First, we clarify the values of our initiative which will define our organizing. As a group, we are reflecting on our path of advocacy, both what we have accomplished as global networks, as well as the limitations of our work - especially, in working with and serving the local peoples affected by tourism. We affirm our commitment to being the change that we want to see in the world. Within our network, we strive for collaboration - through a mutually supportive, non-competitive ethic - dedicated to transparent and accountable ways of interacting. We emphasize inclusiveness, based on our common values, principles, and visions. That said, we point out that our work is characterized by independence from corporate interests. We seek respectful engagement with those holding differing viewpoints; however, we shall confront the actors which undermine the values of shared humanity, starting within our own networks of tourism NGOs.

We are determined to promote a holistic approach to tourism. This requires a radical review of the mainstream discourse on tourism. Decolonization of the global tourism debate is necessary. This entails striving for equity and justice within all discourses and processes on tourism. Foremost, we want to open new spaces for peoples vulnerable to tourism to articulate their experiences and needs in their own voices, languages, and customary ways. Our priority is to amplify the voices of affected people(s), especially children and women.

PRINCIPLES
We are calling for a comprehensive decolonization of tourism and all tourism related processes, including institutional frameworks and dialogues on policy and practice. We are guided by the principles of self-determination and care for our fellow humanity. Tourism narratives must put disadvantaged peoples and communities, including today’s generation of children, at the centre. It is crucial to discern local forms of tourism which are a political force for good from globalized tourism models that ultimately hurt people(s) and place(s).

We have a shared responsibility to evaluate tourism alternatives across multiple scales, with both an ethic of justice and an ethic of care - understanding the present global challenges through local struggles. Therefore, we emphasize the need to critically reexamine the political and economic structural barriers to genuine sustainable tourism, within both local and global frameworks for governance (for example, in the institutions and processes responsible for policy development).

Our work must assure non-exploitative relationships in tourism. This includes fighting the destructive forces of capitalism, racism, and other forms of discrimination and oppression. This is the basis for our solidarity. It entails caring for both the biosphere that we share and all peoples and living beings residing within it.

We commit to principles for action grounded in social justice, including support for peoples’ and communities’ rights to say no to tourism. We especially note the historic significance of inter-generational rights today, in light of the biosphere crisis, current rates of culture loss, and the erosion of Indigenous knowledge systems globally.

The misguided development models of the global tourism industry must be corrected. One vital component of this is the degrowth of tourism. Further accumulation of tourism debt (that is, social, cultural, and environmental damage) is not an option. Humanity sits at a juncture where we must reject practices that are inherently unsustainable.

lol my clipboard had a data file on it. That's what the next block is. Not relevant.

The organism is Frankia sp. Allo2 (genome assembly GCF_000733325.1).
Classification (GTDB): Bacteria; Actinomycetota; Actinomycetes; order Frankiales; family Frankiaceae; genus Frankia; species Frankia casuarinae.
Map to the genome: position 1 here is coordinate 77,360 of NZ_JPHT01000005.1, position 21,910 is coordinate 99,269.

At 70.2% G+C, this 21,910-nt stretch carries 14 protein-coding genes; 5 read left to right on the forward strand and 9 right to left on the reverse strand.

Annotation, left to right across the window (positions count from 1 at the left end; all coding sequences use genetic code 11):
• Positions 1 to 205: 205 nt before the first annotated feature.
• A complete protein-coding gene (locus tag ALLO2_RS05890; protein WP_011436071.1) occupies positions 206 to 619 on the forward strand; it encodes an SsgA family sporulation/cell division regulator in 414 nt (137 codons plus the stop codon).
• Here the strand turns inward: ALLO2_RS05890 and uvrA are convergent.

We urge a precautionary approach, grounded in wisdom.

ACTION
Our action is oriented to a profound transformation of the tourism system, to support the emergence of a society which honours justice, equity, diversities, inter-dependence and peace. Central premises for our action include:

  • Advocacy highlighting and supporting local struggles, grounded in proactive action research respecting customary law and cultural protocols;
  • Making people’s voices visible in national and international arenas;
  • Linking people(s) so that they can mobilize together to safeguard their rights;
  • Acting as ‘whistle blowers’ to illuminate violations of the rights of people(s), including rights to a healthy biosphere;
  • Opposing the cooption of the terminology of social justice, human rights and sustainability - particularly by institutions and agencies whose own mandates undermine these core principles;
  • Exposing the UNWTO as an industry-serving body which is inherently unable to develop or oversee a vision of sustainable tourism;
  • Symbolic acts and protests to express our concerns and visions.
We stand together, for deeply transformative practice across the tourism sector - premised on mutual care.

Anita Pleumarom, tourism investigation & monitoring team, Thailand
Dr. Freya Higgins-Desbiolles, tourism scholar, Australia
EQUATIONS, India
International Support Centre for Sustainable Tourism, Canada
Kyle Whyte, faculty, Michigan State University
Navaya ole Ndaskoi, Pastoralists Indigenous Non-Governmental Organisations Forum, Tanzania
Pierrette Nicolosi, Altervoyages, Belgium
Rami Kassis, Alternative Tourism Group, Palestine
Ranjan Solomon, Centre for Responsible Tourism and Badayl, India
Rev. Dr. Kaleo Patterson, Pacific Justice & Reconciliation Center, Hawai’i
Rodrigo Ruiz Rubio, Programa Vichama, Peru
Taisser Maray, Golan for Development of the Arab Villages, Golan Heights

For further information, contact:
EQUATIONS, email: info@equitabletourism.org and/or

the tourism investigation & monitoring team: timteam02(at)yahoo.com.